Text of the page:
Obesity hypoventilation syndrome: From sleep-disordered breathing to systemic comorbidities and the need to offer combined treatment strategies

Research and Development Department AGIR à dom, Meylan, France.
Respirology (Impact Factor: 3.35). 11/2011; 17(4):601-10. DOI: 10.1111/j.1440-1843.2011.02106.x
Source: PubMed


Obesity hypoventilation syndrome (OHS) is defined as a combination of obesity (body mass index ≥ 30 kg/m(2)), daytime hypercapnia (partial arterial carbon dioxide concentration ≥45 mm Hg) and sleep-disordered breathing after ruling out other disorders that may cause alveolar hypoventilation. Through the prism of the International Classification of Functioning, OHS is a chronic condition associated with respiratory, metabolic, hormonal and cardiovascular impairments, leading to a decrease in daily life activities, a lack of social participation and high risk of hospitalization and death. Despite its severity, OHS is largely underdiagnosed and the health-related costs are higher than those of apnoeic or obese eucapnic patients. The present review discusses the definition, epidemiology, physiopathology and treatment modalities of OHS. Although nocturnal positive airway pressure therapies represent first-line treatment and are effective in improving patient outcomes, there is a need to offer combined treatment strategies and to assess the effect of multimodal therapeutic strategies on morbidity and mortality.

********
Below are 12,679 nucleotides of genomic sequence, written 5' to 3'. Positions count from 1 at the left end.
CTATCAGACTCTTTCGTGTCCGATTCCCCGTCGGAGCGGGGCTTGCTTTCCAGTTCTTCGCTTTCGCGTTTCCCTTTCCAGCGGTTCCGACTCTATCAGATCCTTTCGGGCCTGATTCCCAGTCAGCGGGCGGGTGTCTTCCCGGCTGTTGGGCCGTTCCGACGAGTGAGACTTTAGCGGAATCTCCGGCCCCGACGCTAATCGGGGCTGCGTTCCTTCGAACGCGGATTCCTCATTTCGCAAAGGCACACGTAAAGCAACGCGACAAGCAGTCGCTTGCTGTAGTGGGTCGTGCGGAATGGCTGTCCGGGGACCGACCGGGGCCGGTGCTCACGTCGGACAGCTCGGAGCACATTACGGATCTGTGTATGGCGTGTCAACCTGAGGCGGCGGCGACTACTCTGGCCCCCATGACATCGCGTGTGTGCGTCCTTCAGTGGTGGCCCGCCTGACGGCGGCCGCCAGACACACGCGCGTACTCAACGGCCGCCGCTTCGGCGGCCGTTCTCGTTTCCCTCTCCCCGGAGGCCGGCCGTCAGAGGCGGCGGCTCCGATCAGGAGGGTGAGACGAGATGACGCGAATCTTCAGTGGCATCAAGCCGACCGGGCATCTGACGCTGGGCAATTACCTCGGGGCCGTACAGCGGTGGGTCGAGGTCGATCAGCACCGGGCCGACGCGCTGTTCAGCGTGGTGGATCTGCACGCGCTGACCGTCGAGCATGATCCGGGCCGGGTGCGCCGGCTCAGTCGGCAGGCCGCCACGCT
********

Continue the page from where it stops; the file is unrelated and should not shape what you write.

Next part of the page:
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Available from: Anne-Laure Borel, Nov 12, 2014
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    • "Syndrome obésité-hypoventilation [5] "

    Full-text · Article · Mar 2014 · Revue des Maladies Respiratoires Actualites
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    • "In obese subjects, respiratory system mechanics can become disturbed, in isolation or in association with upper airway pathology, and obesity hypoventilation syndrome (OHS) may develop as a result [4-6]. According to the International Classification of Functioning, OHS is a chronic condition associated with respiratory, metabolic, hormonal and cardiovascular impairments, leading to a decrease in daily life activities, a lack of social participation and a high risk of hospitalisation and death (Figure 1) [7]. OSA and COPD are both prevalent disorders [8-10], which are gaining more importance, due to the obesity epidemic in Western countries [11,12] in addition to smoking behaviour over previous decades [13]. "
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